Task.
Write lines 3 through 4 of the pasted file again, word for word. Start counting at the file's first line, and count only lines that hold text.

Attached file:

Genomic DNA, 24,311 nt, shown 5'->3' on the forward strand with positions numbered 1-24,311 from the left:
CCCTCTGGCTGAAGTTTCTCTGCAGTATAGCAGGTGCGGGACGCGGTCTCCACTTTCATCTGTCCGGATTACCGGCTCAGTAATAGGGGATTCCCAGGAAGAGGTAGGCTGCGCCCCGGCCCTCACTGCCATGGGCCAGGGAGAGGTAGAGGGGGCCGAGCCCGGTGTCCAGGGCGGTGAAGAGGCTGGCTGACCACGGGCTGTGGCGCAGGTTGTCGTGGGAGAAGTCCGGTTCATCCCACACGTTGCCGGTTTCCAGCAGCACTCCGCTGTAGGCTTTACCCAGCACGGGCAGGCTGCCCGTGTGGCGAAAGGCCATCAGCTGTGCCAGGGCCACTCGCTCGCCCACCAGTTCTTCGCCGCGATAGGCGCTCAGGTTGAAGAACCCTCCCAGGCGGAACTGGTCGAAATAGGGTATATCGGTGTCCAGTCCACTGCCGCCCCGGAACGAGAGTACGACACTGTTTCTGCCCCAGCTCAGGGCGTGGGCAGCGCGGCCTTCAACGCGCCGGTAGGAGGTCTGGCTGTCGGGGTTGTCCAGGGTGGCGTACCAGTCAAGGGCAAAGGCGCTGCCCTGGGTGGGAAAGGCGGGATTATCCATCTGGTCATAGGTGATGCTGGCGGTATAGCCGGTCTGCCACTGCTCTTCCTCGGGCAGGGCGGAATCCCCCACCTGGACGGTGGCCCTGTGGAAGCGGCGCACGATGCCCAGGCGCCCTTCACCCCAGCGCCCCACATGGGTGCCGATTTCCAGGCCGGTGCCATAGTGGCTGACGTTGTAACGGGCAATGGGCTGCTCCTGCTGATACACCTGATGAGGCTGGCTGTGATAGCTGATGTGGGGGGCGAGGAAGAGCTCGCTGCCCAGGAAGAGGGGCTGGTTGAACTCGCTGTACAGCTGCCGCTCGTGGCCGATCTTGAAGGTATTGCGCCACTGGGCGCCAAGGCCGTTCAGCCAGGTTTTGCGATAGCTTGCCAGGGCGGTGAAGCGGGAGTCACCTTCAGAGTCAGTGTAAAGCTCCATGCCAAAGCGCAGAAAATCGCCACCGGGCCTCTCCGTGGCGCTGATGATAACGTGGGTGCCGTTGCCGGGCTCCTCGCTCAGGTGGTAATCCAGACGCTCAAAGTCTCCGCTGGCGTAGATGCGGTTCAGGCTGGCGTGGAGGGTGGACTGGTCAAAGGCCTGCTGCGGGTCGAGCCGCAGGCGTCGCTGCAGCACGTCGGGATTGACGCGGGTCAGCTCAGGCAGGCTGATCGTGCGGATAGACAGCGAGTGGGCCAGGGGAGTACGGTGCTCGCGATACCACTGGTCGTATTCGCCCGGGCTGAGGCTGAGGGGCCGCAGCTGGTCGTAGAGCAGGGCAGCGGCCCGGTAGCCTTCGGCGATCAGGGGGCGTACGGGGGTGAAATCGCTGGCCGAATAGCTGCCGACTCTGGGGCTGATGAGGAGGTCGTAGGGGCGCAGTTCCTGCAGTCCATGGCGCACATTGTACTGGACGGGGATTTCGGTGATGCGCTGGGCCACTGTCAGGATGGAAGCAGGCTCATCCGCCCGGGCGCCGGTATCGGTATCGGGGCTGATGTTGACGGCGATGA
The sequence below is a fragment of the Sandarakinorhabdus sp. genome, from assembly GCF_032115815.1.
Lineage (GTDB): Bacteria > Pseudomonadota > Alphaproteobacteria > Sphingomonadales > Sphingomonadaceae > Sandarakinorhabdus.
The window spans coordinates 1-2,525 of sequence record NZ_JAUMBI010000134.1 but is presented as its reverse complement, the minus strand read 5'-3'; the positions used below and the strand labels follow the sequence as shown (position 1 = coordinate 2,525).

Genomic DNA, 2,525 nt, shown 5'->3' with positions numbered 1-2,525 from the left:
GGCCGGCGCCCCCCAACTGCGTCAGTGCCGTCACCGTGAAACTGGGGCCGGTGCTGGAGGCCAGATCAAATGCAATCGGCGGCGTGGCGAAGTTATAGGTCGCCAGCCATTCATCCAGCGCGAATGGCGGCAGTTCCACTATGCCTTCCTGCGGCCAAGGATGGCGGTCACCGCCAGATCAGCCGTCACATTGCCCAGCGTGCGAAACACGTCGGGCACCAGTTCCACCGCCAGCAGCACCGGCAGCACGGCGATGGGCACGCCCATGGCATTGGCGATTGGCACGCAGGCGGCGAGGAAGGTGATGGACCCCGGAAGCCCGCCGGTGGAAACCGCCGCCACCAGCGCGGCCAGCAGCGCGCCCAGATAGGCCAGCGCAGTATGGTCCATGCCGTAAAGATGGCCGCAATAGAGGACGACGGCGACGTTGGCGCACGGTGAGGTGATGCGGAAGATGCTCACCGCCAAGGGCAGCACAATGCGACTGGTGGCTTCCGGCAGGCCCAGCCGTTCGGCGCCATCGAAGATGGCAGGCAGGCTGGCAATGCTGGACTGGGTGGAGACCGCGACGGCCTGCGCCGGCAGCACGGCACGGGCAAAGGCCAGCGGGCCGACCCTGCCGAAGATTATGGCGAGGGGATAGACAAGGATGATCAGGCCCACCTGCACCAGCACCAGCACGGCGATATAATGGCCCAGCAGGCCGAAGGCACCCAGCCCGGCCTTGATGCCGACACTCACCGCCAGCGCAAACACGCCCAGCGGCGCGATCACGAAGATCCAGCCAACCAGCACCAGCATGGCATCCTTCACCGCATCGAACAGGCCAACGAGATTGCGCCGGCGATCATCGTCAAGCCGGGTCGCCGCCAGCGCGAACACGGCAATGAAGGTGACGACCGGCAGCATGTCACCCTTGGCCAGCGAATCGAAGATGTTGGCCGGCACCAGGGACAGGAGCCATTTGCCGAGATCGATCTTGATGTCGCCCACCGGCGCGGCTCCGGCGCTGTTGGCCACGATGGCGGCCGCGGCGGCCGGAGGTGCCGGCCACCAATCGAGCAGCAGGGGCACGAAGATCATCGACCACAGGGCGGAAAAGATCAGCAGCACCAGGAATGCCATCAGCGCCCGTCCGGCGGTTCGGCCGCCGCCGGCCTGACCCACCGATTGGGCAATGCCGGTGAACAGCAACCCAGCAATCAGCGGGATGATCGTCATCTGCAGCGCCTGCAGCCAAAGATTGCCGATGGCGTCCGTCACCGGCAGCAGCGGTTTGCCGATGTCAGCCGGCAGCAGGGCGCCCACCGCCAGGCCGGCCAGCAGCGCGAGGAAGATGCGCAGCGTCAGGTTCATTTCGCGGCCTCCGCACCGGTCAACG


The sequence below is a fragment of the Sandarakinorhabdus sp. genome, from assembly GCF_032115815.1.
Lineage (GTDB): Bacteria > Pseudomonadota > Alphaproteobacteria > Sphingomonadales > Sphingomonadaceae > Sandarakinorhabdus.